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Major energy companies suffer big losses

Last Updated Apr 29, 2020 at 12:30 pm MDT

A de-commissioned pumpjack is shown at a well head on an oil and gas installation near Cremona, Alta., Saturday, Oct. 29, 2016. Landowners and legal experts are criticizing Alberta's hastily passed new legislation intended to help clean up the province's huge stockpile of abandoned energy facilities.THE CANADIAN PRESS/Jeff McIntosh

CALGARY (CityNews) – Three of the big players in Canada’s energy sector have seen a devastating drop, but there is hope that as the world recovers from COVID-19, so to will Alberta’s economic engine.

However, the numbers are nothing scoff at. Vermilion Energy saw a loss of $1.3 billion in its Q1 report Wednesday while Husky Energy is down $1.7 billion and Cenovus dropped $1.8 billion.

RELATED: Cenovus Energy reports $1.8B first-quarter loss as oil prices plunged

“Vermilion, which is a very international company, 75 per cent of the total write-down it took came against its Canadian assets shows that we have some unique challenges here in Western Canada,” said Richard Masson Executive Fellow with the School of Public Policy at the University of Calgary.

RELATED: Husky Energy reports $1.7-billion first-quarter loss, cuts dividend

The companies are taking different steps to protect themselves by continuing to cut production and capital spending, suspending dividends, and rolling back salaries.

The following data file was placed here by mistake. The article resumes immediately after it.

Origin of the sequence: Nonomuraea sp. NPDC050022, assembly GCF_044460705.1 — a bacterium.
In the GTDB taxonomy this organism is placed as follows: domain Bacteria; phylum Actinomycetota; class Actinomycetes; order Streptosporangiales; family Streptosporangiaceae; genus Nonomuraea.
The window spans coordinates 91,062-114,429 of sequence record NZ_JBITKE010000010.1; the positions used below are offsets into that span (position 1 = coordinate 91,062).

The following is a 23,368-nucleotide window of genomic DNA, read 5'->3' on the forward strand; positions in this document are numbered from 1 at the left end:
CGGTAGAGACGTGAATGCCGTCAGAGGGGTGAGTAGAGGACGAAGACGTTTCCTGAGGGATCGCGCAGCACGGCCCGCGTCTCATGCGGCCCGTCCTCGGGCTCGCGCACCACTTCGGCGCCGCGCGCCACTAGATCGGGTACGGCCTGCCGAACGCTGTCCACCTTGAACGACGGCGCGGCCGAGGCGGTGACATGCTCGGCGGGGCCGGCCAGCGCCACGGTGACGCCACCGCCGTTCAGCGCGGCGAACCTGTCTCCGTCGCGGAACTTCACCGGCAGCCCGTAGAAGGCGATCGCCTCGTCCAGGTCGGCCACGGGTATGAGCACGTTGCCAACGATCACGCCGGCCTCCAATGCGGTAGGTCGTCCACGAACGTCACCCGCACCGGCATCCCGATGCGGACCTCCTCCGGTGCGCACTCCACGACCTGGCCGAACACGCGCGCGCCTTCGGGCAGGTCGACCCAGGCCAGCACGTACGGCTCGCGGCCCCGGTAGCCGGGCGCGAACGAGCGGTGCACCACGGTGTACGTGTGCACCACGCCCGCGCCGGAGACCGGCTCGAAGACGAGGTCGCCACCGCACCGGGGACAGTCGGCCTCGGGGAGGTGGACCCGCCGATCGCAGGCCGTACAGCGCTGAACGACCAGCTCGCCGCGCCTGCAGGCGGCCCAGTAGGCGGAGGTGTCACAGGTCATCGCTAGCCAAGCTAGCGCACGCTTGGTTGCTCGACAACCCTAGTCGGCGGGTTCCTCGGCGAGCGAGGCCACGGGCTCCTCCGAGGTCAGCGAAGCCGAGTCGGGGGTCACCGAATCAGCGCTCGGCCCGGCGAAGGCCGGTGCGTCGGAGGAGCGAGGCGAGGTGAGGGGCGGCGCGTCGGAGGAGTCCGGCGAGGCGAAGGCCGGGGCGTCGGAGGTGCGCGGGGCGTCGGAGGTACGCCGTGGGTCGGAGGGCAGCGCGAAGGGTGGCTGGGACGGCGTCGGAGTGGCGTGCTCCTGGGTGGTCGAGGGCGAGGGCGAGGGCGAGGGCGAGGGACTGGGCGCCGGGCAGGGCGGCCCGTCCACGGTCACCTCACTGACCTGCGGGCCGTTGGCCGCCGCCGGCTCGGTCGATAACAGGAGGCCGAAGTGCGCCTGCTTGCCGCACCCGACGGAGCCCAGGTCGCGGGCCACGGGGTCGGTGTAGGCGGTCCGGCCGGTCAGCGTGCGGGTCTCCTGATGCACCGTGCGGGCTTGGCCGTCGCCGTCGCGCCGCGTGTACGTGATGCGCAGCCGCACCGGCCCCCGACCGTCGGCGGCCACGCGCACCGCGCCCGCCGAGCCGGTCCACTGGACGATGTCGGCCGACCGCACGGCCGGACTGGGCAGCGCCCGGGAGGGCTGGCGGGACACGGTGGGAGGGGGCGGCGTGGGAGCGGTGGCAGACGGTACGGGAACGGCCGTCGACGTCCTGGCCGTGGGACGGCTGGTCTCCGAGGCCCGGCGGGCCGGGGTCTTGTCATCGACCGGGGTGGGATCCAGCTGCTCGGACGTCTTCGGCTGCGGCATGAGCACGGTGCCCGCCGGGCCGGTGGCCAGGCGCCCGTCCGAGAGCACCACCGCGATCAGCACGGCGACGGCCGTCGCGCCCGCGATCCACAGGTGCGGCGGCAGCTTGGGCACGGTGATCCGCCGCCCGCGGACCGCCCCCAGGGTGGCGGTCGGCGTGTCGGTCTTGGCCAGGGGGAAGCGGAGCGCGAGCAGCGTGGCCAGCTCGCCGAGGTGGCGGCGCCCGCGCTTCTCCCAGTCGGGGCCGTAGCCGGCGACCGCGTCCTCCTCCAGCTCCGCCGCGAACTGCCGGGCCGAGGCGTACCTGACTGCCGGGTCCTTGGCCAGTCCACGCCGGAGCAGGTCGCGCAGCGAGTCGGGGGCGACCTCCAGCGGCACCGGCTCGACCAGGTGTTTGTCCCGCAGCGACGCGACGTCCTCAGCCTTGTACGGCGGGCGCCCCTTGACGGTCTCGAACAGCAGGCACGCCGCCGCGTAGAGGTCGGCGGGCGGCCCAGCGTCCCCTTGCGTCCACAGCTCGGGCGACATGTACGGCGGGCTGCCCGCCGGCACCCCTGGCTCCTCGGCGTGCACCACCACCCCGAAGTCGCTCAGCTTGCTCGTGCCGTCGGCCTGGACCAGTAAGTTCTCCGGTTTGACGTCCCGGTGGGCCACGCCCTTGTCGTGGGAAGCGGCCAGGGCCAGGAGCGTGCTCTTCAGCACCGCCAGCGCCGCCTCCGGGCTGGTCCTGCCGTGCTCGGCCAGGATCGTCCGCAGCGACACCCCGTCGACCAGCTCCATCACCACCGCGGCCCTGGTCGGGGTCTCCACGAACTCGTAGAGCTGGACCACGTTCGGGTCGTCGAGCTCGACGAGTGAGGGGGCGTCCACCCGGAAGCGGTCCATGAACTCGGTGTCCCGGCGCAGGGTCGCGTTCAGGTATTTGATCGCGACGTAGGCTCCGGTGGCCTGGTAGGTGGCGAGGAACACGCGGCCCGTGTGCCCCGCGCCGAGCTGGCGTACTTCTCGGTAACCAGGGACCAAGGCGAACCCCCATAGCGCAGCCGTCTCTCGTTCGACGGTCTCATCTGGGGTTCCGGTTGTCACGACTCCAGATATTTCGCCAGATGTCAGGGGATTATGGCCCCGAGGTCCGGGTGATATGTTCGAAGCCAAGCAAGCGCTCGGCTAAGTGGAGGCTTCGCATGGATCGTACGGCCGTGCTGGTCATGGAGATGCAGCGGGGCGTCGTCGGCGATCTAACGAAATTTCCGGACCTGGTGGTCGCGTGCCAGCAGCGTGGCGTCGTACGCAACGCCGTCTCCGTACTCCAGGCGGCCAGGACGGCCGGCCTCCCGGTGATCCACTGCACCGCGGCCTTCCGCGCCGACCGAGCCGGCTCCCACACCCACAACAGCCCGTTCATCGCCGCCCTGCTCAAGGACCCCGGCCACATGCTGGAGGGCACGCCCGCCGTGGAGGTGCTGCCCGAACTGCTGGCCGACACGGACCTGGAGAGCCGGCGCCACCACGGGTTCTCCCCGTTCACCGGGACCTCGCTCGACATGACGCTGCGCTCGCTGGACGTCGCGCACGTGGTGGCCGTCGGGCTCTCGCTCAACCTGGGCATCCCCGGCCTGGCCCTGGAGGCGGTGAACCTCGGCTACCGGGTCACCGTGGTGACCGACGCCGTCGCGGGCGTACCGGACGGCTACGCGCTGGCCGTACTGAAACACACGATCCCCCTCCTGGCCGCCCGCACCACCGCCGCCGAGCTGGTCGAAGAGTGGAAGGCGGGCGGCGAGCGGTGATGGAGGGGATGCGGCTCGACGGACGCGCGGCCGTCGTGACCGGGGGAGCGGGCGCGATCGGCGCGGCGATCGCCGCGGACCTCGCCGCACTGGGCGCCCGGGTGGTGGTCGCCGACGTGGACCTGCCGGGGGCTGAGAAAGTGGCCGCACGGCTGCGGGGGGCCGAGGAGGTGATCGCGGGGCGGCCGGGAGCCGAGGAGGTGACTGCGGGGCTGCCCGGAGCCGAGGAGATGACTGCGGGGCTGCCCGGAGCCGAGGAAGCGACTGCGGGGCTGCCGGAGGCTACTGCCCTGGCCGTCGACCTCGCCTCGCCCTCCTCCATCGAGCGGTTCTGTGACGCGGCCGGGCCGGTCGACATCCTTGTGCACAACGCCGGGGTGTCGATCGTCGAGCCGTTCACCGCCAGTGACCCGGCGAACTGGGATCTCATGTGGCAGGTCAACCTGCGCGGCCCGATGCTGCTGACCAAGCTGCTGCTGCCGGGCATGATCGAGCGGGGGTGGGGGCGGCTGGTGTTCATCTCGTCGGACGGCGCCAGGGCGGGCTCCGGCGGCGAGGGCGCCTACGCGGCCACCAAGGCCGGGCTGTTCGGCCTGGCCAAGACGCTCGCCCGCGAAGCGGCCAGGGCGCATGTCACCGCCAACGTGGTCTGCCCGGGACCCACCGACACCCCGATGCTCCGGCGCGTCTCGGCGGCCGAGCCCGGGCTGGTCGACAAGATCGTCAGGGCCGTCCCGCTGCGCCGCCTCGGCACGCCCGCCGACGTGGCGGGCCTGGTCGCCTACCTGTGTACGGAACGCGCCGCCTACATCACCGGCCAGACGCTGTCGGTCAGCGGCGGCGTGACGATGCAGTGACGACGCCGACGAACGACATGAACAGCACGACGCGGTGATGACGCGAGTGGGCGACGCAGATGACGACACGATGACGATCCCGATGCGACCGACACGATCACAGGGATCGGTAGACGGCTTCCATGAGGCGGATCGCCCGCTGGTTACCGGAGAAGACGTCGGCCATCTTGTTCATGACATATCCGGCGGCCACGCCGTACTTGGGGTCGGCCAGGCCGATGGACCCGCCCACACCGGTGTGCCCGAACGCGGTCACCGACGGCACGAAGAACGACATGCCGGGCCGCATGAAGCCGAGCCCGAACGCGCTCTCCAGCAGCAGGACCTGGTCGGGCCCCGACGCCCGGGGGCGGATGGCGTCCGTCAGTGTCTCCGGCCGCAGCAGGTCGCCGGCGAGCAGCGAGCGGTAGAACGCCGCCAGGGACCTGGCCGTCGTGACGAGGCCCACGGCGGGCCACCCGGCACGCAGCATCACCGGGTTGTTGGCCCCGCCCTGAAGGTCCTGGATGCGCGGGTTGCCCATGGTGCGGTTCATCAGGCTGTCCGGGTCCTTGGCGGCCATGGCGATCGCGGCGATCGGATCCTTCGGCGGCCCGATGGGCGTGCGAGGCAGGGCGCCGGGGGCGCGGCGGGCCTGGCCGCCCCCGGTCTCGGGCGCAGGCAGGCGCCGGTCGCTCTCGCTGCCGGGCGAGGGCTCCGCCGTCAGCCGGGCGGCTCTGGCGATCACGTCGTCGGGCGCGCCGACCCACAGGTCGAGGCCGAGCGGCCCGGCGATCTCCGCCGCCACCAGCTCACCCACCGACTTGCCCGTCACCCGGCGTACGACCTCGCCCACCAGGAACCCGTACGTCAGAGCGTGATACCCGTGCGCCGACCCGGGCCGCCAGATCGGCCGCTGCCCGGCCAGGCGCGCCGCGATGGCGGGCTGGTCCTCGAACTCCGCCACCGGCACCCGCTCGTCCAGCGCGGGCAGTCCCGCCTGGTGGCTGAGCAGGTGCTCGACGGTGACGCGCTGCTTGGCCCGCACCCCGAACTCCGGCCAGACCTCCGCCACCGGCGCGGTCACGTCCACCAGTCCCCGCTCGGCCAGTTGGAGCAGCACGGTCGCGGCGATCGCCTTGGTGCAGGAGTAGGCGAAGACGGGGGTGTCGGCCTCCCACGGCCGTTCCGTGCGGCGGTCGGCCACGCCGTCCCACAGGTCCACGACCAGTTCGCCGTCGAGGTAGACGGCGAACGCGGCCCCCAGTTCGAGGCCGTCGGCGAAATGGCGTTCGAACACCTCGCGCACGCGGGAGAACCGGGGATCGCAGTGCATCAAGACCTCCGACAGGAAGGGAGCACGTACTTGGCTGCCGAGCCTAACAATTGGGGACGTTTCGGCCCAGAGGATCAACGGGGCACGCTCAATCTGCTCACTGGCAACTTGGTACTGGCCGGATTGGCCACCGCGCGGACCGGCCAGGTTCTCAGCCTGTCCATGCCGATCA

“The federal program to deal with orphaned and abandoned wells that was announced a few days ago, the entire program was $1.7 billion. So, Husky has cut more capital than the entire federal program,” said Masson.

“These are big cuts, they result in cuts for many contractors who were expecting that money to come in this year and so it just flows through the whole value chain in western Canada and across Canada.”

However, Masson and others remain optimistic COVID-19 is a temporary problem and any return to normalcy will see the sector rebound to near pre-pandemic levels.

“We have at least a 30 per cent reduction in demand for gasoline and jet fuel right now because we’re all staying home. But we’re starting to hear economies in the US and Canada talking about how we’re going to re-open, which can lead to more travel (and) more demand for those products several months from now.”

Masson added it’s all just a matter of getting back to that normal state.

“If we can help them with a Federal program or something like that, that provides liquidity to get them through a few months through this downturn. We expect prices to rebound, and we’ll see a return to profits and a return to jobs.”